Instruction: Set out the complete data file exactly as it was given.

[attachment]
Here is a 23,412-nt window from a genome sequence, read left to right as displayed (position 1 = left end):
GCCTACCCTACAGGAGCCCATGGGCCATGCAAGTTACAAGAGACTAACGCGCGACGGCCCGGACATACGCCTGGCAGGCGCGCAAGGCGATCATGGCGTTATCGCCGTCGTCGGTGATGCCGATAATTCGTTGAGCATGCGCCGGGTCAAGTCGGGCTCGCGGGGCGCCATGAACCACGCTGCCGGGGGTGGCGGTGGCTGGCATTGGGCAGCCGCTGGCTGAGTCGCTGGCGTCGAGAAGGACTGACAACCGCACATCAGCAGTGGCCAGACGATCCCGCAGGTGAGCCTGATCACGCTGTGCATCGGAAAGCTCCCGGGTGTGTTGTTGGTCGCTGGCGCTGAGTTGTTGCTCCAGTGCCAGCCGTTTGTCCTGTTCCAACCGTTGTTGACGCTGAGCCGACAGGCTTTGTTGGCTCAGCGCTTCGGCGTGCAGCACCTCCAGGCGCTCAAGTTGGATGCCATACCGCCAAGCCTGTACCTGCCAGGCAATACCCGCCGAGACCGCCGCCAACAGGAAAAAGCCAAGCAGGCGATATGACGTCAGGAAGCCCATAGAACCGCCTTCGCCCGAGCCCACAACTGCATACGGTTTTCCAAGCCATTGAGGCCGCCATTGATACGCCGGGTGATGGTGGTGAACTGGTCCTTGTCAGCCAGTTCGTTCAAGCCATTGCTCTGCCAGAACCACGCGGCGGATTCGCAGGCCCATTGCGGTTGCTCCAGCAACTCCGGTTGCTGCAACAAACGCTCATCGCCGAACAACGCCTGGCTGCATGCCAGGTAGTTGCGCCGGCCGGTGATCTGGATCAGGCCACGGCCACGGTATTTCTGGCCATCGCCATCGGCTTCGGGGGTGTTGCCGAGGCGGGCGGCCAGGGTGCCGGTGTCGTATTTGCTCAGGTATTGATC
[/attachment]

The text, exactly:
Here is a 23,412-nt window from a genome sequence, read left to right as displayed (position 1 = left end):
GCCTACCCTACAGGAGCCCATGGGCCATGCAAGTTACAAGAGACTAACGCGCGACGGCCCGGACATACGCCTGGCAGGCGCGCAAGGCGATCATGGCGTTATCGCCGTCGTCGGTGATGCCGATAATTCGTTGAGCATGCGCCGGGTCAAGTCGGGCTCGCGGGGCGCCATGAACCACGCTGCCGGGGGTGGCGGTGGCTGGCATTGGGCAGCCGCTGGCTGAGTCGCTGGCGTCGAGAAGGACTGACAACCGCACATCAGCAGTGGCCAGACGATCCCGCAGGTGAGCCTGATCACGCTGTGCATCGGAAAGCTCCCGGGTGTGTTGTTGGTCGCTGGCGCTGAGTTGTTGCTCCAGTGCCAGCCGTTTGTCCTGTTCCAACCGTTGTTGACGCTGAGCCGACAGGCTTTGTTGGCTCAGCGCTTCGGCGTGCAGCACCTCCAGGCGCTCAAGTTGGATGCCATACCGCCAAGCCTGTACCTGCCAGGCAATACCCGCCGAGACCGCCGCCAACAGGAAAAAGCCAAGCAGGCGATATGACGTCAGGAAGCCCATAGAACCGCCTTCGCCCGAGCCCACAACTGCATACGGTTTTCCAAGCCATTGAGGCCGCCATTGATACGCCGGGTGATGGTGGTGAACTGGTCCTTGTCAGCCAGTTCGTTCAAGCCATTGCTCTGCCAGAACCACGCGGCGGATTCGCAGGCCCATTGCGGTTGCTCCAGCAACTCCGGTTGCTGCAACAAACGCTCATCGCCGAACAACGCCTGGCTGCATGCCAGGTAGTTGCGCCGGCCGGTGATCTGGATCAGGCCACGGCCACGGTATTTCTGGCCATCGCCATCGGCTTCGGGGGTGTTGCCGAGGCGGGCGGCCAGGGTGCCGGTGTCGTATTTGCTCAGGTATTGATC